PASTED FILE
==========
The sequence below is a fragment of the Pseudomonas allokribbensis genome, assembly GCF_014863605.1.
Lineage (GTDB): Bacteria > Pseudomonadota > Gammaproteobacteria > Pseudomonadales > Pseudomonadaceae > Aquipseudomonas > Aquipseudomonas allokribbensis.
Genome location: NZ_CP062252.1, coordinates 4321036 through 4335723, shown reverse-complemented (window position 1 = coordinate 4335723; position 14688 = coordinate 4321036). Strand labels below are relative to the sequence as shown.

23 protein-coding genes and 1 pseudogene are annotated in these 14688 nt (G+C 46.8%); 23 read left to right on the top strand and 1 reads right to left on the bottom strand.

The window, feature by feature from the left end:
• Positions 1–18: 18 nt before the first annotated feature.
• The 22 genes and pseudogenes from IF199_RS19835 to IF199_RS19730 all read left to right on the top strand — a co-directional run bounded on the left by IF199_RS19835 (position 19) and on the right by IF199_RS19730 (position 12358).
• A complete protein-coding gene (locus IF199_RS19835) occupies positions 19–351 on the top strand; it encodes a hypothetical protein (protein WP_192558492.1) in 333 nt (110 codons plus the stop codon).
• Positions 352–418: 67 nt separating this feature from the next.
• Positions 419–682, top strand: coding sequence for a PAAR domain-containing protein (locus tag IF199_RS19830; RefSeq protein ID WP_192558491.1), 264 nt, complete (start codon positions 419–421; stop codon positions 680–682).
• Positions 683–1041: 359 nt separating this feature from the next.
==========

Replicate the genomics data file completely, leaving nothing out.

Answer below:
The sequence below is a fragment of the Pseudomonas allokribbensis genome, assembly GCF_014863605.1.
Lineage (GTDB): Bacteria > Pseudomonadota > Gammaproteobacteria > Pseudomonadales > Pseudomonadaceae > Aquipseudomonas > Aquipseudomonas allokribbensis.
Genome location: NZ_CP062252.1, coordinates 4321036 through 4335723, shown reverse-complemented (window position 1 = coordinate 4335723; position 14688 = coordinate 4321036). Strand labels below are relative to the sequence as shown.

23 protein-coding genes and 1 pseudogene are annotated in these 14688 nt (G+C 46.8%); 23 read left to right on the top strand and 1 reads right to left on the bottom strand.

The window, feature by feature from the left end:
• Positions 1–18: 18 nt before the first annotated feature.
• The 22 genes and pseudogenes from IF199_RS19835 to IF199_RS19730 all read left to right on the top strand — a co-directional run bounded on the left by IF199_RS19835 (position 19) and on the right by IF199_RS19730 (position 12358).
• A complete protein-coding gene (locus IF199_RS19835) occupies positions 19–351 on the top strand; it encodes a hypothetical protein (protein WP_192558492.1) in 333 nt (110 codons plus the stop codon).
• Positions 352–418: 67 nt separating this feature from the next.
• Positions 419–682, top strand: coding sequence for a PAAR domain-containing protein (locus tag IF199_RS19830; RefSeq protein ID WP_192558491.1), 264 nt, complete (start codon positions 419–421; stop codon positions 680–682).
• Positions 683–1041: 359 nt separating this feature from the next.